Silicon Valley is dead or dying…

…and Andy Grove, the founder of Intel agrees with me.

Long-time readers know that I have been saying this for years (usually each time that idiot Thomas Friedman does another one of his misguided [tax][immigration][other] breaks for entrepreneurs essays), we have a policy problem that is encouraging manufacturers to offshore our jobs and it is hurting us in ways we cannot imagine. Andy Grove can, and does in the essay I link to at the top.

Here’s the part he does not say: we’ve already lost our technological lead, and we’ve lost at least one generation of technological leaders: what kid in her right mind would want to go into Science or Engineering after watching what has happened to the current scientists and engineers? These kids have seen their parents kicked to the curb after literally decades of 80 hour weeks, deferred vacations, broken marriages, and absentee parenting because the next release is so important.

These kids have watched their parents split up, and go broke when in middle age (and later) their employer has outsourced their jobs to college-aged employees in the low-wage third world. And I promise you this: these kids, the ones who by nurture and nature should be the next wave of Brainiacs creating the next wave of tech marvels, are not going to be from the US. Not a chance.

(Full disclosure: I’ve met Andy Grove. He’s brilliant. He’s earnest. He’s speaking what he believes is the truth.)

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8 Responses to Silicon Valley is dead or dying…

  1. Reamus says:

    An excellent piece by a very thoughtful man. It is worse than I thought it was, that is certain. Thanks for the link, Ten.


  2. Matty Boy says:

    80 hour weeks because the next release is so important.

    Brings back memories and not pleasant ones. I came up with the phrase “the culture of constant crisis”.

    I was out of the business when “Office Space” was released, but the first hour of that movie was one of the scariest horror films I had ever seen. And hysterically funny, because it wasn’t me anymore.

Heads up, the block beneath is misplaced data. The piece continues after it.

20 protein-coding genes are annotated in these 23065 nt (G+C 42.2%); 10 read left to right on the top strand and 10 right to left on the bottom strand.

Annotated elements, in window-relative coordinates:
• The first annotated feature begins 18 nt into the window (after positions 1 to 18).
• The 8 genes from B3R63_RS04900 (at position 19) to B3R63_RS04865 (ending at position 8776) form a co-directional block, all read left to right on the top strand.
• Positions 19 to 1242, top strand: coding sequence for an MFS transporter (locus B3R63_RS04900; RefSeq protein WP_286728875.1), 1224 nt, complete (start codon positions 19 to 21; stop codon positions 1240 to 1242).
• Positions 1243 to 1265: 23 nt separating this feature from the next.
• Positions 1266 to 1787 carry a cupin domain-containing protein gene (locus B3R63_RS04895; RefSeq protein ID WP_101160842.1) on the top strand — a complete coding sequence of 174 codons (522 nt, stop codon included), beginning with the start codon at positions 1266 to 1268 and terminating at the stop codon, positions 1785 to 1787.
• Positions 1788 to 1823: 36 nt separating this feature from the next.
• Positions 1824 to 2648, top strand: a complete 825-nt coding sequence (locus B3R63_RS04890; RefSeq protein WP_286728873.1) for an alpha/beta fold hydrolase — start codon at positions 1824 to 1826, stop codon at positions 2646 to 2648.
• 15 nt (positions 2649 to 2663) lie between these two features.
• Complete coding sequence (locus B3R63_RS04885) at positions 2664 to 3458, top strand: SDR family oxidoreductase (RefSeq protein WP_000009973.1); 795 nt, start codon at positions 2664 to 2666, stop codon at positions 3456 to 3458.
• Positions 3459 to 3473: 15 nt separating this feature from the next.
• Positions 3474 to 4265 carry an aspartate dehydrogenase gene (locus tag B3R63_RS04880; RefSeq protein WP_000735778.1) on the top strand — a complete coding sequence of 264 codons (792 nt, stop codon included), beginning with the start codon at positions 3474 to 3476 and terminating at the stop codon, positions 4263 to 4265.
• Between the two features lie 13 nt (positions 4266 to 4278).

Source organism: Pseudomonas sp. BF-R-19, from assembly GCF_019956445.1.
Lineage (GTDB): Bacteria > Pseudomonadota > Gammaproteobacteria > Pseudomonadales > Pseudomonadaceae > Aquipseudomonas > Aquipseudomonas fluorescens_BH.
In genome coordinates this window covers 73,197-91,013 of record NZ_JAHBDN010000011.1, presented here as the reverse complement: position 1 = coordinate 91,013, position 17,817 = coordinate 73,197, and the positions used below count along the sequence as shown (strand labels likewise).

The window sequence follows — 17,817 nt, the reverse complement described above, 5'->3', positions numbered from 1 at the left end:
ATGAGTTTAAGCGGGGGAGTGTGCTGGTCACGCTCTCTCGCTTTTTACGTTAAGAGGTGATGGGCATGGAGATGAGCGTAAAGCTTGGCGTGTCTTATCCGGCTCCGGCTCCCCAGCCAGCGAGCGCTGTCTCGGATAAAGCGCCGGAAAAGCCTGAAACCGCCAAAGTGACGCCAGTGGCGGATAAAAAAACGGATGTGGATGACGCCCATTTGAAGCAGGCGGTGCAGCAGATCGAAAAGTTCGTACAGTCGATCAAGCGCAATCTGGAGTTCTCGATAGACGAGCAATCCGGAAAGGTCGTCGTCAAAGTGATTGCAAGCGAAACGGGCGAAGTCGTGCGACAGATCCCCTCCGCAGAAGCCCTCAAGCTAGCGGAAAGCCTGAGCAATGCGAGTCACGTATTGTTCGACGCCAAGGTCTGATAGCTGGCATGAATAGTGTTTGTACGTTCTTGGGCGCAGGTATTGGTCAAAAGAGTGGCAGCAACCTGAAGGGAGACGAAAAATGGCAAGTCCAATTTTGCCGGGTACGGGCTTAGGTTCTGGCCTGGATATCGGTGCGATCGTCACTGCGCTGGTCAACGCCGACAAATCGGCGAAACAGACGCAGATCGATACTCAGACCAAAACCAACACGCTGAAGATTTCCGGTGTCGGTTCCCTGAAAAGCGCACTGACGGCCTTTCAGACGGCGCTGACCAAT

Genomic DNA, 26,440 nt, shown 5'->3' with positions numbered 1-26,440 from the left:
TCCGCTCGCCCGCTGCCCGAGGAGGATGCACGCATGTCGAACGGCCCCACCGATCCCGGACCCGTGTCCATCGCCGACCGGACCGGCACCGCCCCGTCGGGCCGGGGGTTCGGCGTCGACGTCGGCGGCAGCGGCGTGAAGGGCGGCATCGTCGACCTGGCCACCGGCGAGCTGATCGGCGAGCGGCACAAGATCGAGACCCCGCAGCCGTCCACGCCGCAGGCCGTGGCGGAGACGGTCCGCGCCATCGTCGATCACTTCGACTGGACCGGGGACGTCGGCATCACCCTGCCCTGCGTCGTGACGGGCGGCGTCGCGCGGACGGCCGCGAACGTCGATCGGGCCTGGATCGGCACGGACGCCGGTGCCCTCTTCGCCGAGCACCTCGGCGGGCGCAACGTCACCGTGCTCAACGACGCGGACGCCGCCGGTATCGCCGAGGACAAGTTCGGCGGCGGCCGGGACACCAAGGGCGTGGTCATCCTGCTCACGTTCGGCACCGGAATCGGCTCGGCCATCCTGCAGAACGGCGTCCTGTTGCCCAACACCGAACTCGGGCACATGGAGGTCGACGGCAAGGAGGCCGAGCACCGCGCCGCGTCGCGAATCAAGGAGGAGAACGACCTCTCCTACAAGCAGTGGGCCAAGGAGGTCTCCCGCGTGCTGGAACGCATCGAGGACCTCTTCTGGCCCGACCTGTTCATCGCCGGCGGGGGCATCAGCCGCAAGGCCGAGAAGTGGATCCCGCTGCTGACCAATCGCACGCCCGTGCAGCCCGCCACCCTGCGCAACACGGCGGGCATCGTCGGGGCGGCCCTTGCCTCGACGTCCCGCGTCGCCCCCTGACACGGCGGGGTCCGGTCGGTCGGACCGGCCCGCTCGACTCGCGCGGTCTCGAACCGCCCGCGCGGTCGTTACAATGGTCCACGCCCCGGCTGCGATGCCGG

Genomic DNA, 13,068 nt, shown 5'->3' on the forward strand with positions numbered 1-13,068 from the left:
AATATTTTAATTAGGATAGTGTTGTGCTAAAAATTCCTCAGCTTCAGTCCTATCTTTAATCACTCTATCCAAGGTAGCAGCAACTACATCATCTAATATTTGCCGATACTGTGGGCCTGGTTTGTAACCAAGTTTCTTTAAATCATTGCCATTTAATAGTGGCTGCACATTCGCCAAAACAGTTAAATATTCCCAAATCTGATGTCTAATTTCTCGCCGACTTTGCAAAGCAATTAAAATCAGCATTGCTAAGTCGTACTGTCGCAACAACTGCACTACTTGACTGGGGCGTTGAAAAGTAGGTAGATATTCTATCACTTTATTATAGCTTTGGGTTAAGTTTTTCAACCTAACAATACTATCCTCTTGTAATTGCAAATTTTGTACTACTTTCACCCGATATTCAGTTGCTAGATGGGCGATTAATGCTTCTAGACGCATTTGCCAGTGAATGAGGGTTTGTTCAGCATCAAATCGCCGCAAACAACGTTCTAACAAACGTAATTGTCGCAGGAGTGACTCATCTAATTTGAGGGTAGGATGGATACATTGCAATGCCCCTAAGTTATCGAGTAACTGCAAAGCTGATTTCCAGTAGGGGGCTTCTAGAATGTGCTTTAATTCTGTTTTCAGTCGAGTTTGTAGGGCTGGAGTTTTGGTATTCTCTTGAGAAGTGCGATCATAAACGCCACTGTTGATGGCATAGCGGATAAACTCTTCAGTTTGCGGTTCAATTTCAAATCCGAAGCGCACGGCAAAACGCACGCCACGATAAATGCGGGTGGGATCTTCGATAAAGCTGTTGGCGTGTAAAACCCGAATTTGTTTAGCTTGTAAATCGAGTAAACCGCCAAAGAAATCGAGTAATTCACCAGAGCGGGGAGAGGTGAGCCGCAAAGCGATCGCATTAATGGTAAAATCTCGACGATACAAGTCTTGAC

• Tengrain says:

      Matty Boy – Office Space scaired the crap out of me. I saw it as a documentary, not as a comedy. I still don’t laugh at it.

      Any chance you’ve ever been to Eli’s Mile High Club in Oakland? I was thinking about your post for the World Cup, and La Estrellita. I’m not sure I know it, now being in San Jo for half a lifetime; but I remember watching a previous World Cup at Eli’s (with a fake ID, I was a middle aged doctor, dontcha know), and it remains one of my favorite memories of growing up as an Acorn.




  3. DJCinSB says:

    I was just thinking today about how few of my colleagues (rocket scientists) these days were from the US. Europeans, Indians, Russians, and other nationalities, but very few Americans, and that’s in a field that generally can’t outsource overseas because of trade regulations.


  4. Oh, some U.S. kids will go into science and math….so they can move overseas to countries that are on the upswing. That’s what I’m telling my nephew and nieces (although I suggest grad school abroad to develop roots).


  5. Abu Scooter says:

    Here’s Grove’s money quote:

    “How could the U.S. have forgotten [about scaling]? I believe the answer has to do with a general undervaluing of manufacturing — the idea that as long as ‘knowledge work’ stays in the U.S., it doesn’t matter what happens to factory jobs.”

    Or programming jobs, or any jobs that actually produce anything. The trouble is that the definition of “knowledge work” — work that U.S. businesses deemed fit to be done here — kept changing. It changed over the years so that it covered fewer and fewer workers. Today’s “knowledge workers” seem to do nothing but supervise overseas workers, but under the logic championed by the Thomas Friemans and Carly Fiorinas of the world, those mangers still get credit for “producing” something. Since they get the credit, their bosses get the profit.

    And the rest of us get the shaft.


  6. After the caucuses in ’08, I went out for drinks with neighbors and other folks high on the somewhat participatory democracy we’d just experienced and we all got to talking. One woman in our party passionately defended the need to offshore American jobs because there was so much poverty around the world that if we could give them jobs it was a good thing. She didn’t have a domestic remedy for all the new jobless, but who cares. I really laid into her and you know what, I was the asshole for yelling at her. A little later, when I’d been separated out one of the people who was assigned to engage me in conversation until the uncomfortableness ended, stated flat out that the people doing the outsourced work weren’t even as good as those stateside, but he still saw no problem with the policy. It was un-fricking-believable.

    Interesting Grove had immigrated from Hungary after 1956. Maybe that’s why helps him to see the current nonsense so clearly. Eastern European absurdist sense of humor helps people sniff out a lot of crap before native born Americans even know there’s a problem


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